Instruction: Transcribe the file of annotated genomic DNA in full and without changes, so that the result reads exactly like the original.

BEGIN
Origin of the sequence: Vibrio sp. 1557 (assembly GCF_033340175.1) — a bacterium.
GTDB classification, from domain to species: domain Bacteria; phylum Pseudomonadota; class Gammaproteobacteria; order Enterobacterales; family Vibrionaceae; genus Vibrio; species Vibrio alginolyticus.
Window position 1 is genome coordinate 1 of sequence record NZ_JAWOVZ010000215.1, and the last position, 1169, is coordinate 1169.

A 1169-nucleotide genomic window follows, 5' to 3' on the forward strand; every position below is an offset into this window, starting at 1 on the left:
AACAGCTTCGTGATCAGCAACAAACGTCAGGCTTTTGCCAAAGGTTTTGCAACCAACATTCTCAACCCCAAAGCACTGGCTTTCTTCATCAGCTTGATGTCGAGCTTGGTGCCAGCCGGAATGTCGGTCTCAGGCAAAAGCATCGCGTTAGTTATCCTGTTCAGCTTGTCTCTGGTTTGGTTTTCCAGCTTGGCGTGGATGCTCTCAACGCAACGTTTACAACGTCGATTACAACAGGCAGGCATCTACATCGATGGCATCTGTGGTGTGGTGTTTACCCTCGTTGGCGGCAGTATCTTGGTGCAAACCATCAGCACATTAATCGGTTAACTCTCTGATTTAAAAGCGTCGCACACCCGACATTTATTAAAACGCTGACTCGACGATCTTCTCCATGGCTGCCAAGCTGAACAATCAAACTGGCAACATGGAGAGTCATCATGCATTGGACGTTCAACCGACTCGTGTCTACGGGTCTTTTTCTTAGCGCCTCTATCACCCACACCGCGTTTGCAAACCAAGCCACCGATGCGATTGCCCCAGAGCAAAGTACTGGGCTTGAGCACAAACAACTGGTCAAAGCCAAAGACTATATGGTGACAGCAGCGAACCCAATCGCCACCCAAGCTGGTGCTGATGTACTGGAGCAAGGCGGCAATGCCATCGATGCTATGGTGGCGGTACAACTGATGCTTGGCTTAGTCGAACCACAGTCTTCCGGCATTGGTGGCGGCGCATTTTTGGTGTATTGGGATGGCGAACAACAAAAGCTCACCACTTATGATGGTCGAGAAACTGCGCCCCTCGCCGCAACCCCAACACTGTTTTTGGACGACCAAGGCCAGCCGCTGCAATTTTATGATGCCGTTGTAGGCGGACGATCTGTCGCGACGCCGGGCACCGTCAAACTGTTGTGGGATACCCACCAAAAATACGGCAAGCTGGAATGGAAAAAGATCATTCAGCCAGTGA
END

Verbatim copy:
Origin of the sequence: Vibrio sp. 1557 (assembly GCF_033340175.1) — a bacterium.
GTDB classification, from domain to species: domain Bacteria; phylum Pseudomonadota; class Gammaproteobacteria; order Enterobacterales; family Vibrionaceae; genus Vibrio; species Vibrio alginolyticus.
Window position 1 is genome coordinate 1 of sequence record NZ_JAWOVZ010000215.1, and the last position, 1169, is coordinate 1169.

A 1169-nucleotide genomic window follows, 5' to 3' on the forward strand; every position below is an offset into this window, starting at 1 on the left:
AACAGCTTCGTGATCAGCAACAAACGTCAGGCTTTTGCCAAAGGTTTTGCAACCAACATTCTCAACCCCAAAGCACTGGCTTTCTTCATCAGCTTGATGTCGAGCTTGGTGCCAGCCGGAATGTCGGTCTCAGGCAAAAGCATCGCGTTAGTTATCCTGTTCAGCTTGTCTCTGGTTTGGTTTTCCAGCTTGGCGTGGATGCTCTCAACGCAACGTTTACAACGTCGATTACAACAGGCAGGCATCTACATCGATGGCATCTGTGGTGTGGTGTTTACCCTCGTTGGCGGCAGTATCTTGGTGCAAACCATCAGCACATTAATCGGTTAACTCTCTGATTTAAAAGCGTCGCACACCCGACATTTATTAAAACGCTGACTCGACGATCTTCTCCATGGCTGCCAAGCTGAACAATCAAACTGGCAACATGGAGAGTCATCATGCATTGGACGTTCAACCGACTCGTGTCTACGGGTCTTTTTCTTAGCGCCTCTATCACCCACACCGCGTTTGCAAACCAAGCCACCGATGCGATTGCCCCAGAGCAAAGTACTGGGCTTGAGCACAAACAACTGGTCAAAGCCAAAGACTATATGGTGACAGCAGCGAACCCAATCGCCACCCAAGCTGGTGCTGATGTACTGGAGCAAGGCGGCAATGCCATCGATGCTATGGTGGCGGTACAACTGATGCTTGGCTTAGTCGAACCACAGTCTTCCGGCATTGGTGGCGGCGCATTTTTGGTGTATTGGGATGGCGAACAACAAAAGCTCACCACTTATGATGGTCGAGAAACTGCGCCCCTCGCCGCAACCCCAACACTGTTTTTGGACGACCAAGGCCAGCCGCTGCAATTTTATGATGCCGTTGTAGGCGGACGATCTGTCGCGACGCCGGGCACCGTCAAACTGTTGTGGGATACCCACCAAAAATACGGCAAGCTGGAATGGAAAAAGATCATTCAGCCAGTGA